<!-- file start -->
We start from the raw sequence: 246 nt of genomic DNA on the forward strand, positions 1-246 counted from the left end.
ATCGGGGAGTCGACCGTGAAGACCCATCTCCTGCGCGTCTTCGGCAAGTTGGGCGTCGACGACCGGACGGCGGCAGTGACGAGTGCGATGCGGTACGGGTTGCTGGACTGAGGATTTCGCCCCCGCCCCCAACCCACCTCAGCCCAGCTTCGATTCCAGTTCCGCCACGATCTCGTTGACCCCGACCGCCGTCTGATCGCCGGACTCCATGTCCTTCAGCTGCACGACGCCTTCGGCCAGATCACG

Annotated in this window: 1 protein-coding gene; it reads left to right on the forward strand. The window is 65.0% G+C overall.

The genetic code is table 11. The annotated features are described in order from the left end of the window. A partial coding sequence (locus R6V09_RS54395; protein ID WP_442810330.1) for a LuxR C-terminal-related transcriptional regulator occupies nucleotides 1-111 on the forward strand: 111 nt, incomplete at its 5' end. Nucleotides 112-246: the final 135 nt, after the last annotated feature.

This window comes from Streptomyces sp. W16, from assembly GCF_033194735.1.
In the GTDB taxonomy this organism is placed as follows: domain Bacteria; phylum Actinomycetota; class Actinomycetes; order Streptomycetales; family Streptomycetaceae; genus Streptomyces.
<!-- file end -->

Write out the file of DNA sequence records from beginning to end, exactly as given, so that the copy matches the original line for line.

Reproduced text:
We start from the raw sequence: 246 nt of genomic DNA on the forward strand, positions 1-246 counted from the left end.
ATCGGGGAGTCGACCGTGAAGACCCATCTCCTGCGCGTCTTCGGCAAGTTGGGCGTCGACGACCGGACGGCGGCAGTGACGAGTGCGATGCGGTACGGGTTGCTGGACTGAGGATTTCGCCCCCGCCCCCAACCCACCTCAGCCCAGCTTCGATTCCAGTTCCGCCACGATCTCGTTGACCCCGACCGCCGTCTGATCGCCGGACTCCATGTCCTTCAGCTGCACGACGCCTTCGGCCAGATCACG

Annotated in this window: 1 protein-coding gene; it reads left to right on the forward strand. The window is 65.0% G+C overall.

The genetic code is table 11. The annotated features are described in order from the left end of the window. A partial coding sequence (locus R6V09_RS54395; protein ID WP_442810330.1) for a LuxR C-terminal-related transcriptional regulator occupies nucleotides 1-111 on the forward strand: 111 nt, incomplete at its 5' end. Nucleotides 112-246: the final 135 nt, after the last annotated feature.

This window comes from Streptomyces sp. W16, from assembly GCF_033194735.1.
In the GTDB taxonomy this organism is placed as follows: domain Bacteria; phylum Actinomycetota; class Actinomycetes; order Streptomycetales; family Streptomycetaceae; genus Streptomyces.